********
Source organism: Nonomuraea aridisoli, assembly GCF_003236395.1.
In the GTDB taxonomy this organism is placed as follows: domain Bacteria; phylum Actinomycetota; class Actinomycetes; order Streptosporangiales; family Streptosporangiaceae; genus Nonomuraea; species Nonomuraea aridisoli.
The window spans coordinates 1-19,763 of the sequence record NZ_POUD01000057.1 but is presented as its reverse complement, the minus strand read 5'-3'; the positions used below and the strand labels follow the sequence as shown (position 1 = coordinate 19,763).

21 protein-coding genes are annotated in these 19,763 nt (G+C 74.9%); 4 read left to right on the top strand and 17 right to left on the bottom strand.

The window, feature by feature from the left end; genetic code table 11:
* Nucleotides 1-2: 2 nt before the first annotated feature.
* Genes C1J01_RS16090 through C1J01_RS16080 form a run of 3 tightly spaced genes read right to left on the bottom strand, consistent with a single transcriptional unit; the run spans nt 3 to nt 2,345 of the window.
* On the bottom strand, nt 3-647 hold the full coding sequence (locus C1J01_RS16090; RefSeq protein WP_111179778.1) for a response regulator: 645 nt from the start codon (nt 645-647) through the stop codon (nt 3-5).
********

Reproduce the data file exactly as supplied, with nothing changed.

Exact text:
Source organism: Nonomuraea aridisoli, assembly GCF_003236395.1.
In the GTDB taxonomy this organism is placed as follows: domain Bacteria; phylum Actinomycetota; class Actinomycetes; order Streptosporangiales; family Streptosporangiaceae; genus Nonomuraea; species Nonomuraea aridisoli.
The window spans coordinates 1-19,763 of the sequence record NZ_POUD01000057.1 but is presented as its reverse complement, the minus strand read 5'-3'; the positions used below and the strand labels follow the sequence as shown (position 1 = coordinate 19,763).

21 protein-coding genes are annotated in these 19,763 nt (G+C 74.9%); 4 read left to right on the top strand and 17 right to left on the bottom strand.

The window, feature by feature from the left end; genetic code table 11:
* Nucleotides 1-2: 2 nt before the first annotated feature.
* Genes C1J01_RS16090 through C1J01_RS16080 form a run of 3 tightly spaced genes read right to left on the bottom strand, consistent with a single transcriptional unit; the run spans nt 3 to nt 2,345 of the window.
* On the bottom strand, nt 3-647 hold the full coding sequence (locus C1J01_RS16090; RefSeq protein WP_111179778.1) for a response regulator: 645 nt from the start codon (nt 645-647) through the stop codon (nt 3-5).